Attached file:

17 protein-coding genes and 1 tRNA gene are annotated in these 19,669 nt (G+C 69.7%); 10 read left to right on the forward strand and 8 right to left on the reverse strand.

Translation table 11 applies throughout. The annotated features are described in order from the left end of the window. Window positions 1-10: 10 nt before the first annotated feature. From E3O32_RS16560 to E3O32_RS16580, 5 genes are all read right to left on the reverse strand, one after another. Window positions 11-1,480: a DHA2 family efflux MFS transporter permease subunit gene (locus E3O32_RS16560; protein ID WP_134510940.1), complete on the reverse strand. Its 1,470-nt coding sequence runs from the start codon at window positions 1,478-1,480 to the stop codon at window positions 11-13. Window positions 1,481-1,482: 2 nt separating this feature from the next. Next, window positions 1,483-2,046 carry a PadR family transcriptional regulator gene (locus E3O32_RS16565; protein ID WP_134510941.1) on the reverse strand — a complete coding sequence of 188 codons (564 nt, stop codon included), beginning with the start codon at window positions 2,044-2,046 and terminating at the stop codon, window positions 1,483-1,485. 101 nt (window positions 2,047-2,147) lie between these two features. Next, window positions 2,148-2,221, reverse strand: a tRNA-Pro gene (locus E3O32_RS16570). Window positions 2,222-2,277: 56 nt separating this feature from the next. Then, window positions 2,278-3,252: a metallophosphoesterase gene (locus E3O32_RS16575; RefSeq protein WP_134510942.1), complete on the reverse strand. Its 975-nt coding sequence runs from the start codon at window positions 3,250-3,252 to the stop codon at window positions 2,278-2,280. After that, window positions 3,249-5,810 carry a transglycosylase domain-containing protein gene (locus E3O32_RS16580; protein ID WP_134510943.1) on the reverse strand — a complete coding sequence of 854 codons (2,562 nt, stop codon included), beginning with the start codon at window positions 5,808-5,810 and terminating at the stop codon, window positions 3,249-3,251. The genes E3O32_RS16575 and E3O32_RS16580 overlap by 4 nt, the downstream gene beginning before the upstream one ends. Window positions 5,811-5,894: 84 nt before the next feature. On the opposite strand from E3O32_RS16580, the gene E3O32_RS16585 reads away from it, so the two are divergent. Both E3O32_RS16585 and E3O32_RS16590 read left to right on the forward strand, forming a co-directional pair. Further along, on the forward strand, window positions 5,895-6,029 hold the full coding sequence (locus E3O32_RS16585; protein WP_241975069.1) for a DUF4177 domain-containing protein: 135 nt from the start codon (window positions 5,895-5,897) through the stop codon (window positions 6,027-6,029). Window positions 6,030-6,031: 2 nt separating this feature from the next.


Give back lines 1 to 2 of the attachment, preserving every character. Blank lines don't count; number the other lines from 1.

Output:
17 protein-coding genes and 1 tRNA gene are annotated in these 19,669 nt (G+C 69.7%); 10 read left to right on the forward strand and 8 right to left on the reverse strand.

Translation table 11 applies throughout. The annotated features are described in order from the left end of the window. Window positions 1-10: 10 nt before the first annotated feature. From E3O32_RS16560 to E3O32_RS16580, 5 genes are all read right to left on the reverse strand, one after another. Window positions 11-1,480: a DHA2 family efflux MFS transporter permease subunit gene (locus E3O32_RS16560; protein ID WP_134510940.1), complete on the reverse strand. Its 1,470-nt coding sequence runs from the start codon at window positions 1,478-1,480 to the stop codon at window positions 11-13. Window positions 1,481-1,482: 2 nt separating this feature from the next. Next, window positions 1,483-2,046 carry a PadR family transcriptional regulator gene (locus E3O32_RS16565; protein ID WP_134510941.1) on the reverse strand — a complete coding sequence of 188 codons (564 nt, stop codon included), beginning with the start codon at window positions 2,044-2,046 and terminating at the stop codon, window positions 1,483-1,485. 101 nt (window positions 2,047-2,147) lie between these two features. Next, window positions 2,148-2,221, reverse strand: a tRNA-Pro gene (locus E3O32_RS16570). Window positions 2,222-2,277: 56 nt separating this feature from the next. Then, window positions 2,278-3,252: a metallophosphoesterase gene (locus E3O32_RS16575; RefSeq protein WP_134510942.1), complete on the reverse strand. Its 975-nt coding sequence runs from the start codon at window positions 3,250-3,252 to the stop codon at window positions 2,278-2,280. After that, window positions 3,249-5,810 carry a transglycosylase domain-containing protein gene (locus E3O32_RS16580; protein ID WP_134510943.1) on the reverse strand — a complete coding sequence of 854 codons (2,562 nt, stop codon included), beginning with the start codon at window positions 5,808-5,810 and terminating at the stop codon, window positions 3,249-3,251. The genes E3O32_RS16575 and E3O32_RS16580 overlap by 4 nt, the downstream gene beginning before the upstream one ends. Window positions 5,811-5,894: 84 nt before the next feature. On the opposite strand from E3O32_RS16580, the gene E3O32_RS16585 reads away from it, so the two are divergent. Both E3O32_RS16585 and E3O32_RS16590 read left to right on the forward strand, forming a co-directional pair. Further along, on the forward strand, window positions 5,895-6,029 hold the full coding sequence (locus E3O32_RS16585; protein WP_241975069.1) for a DUF4177 domain-containing protein: 135 nt from the start codon (window positions 5,895-5,897) through the stop codon (window positions 6,027-6,029). Window positions 6,030-6,031: 2 nt separating this feature from the next.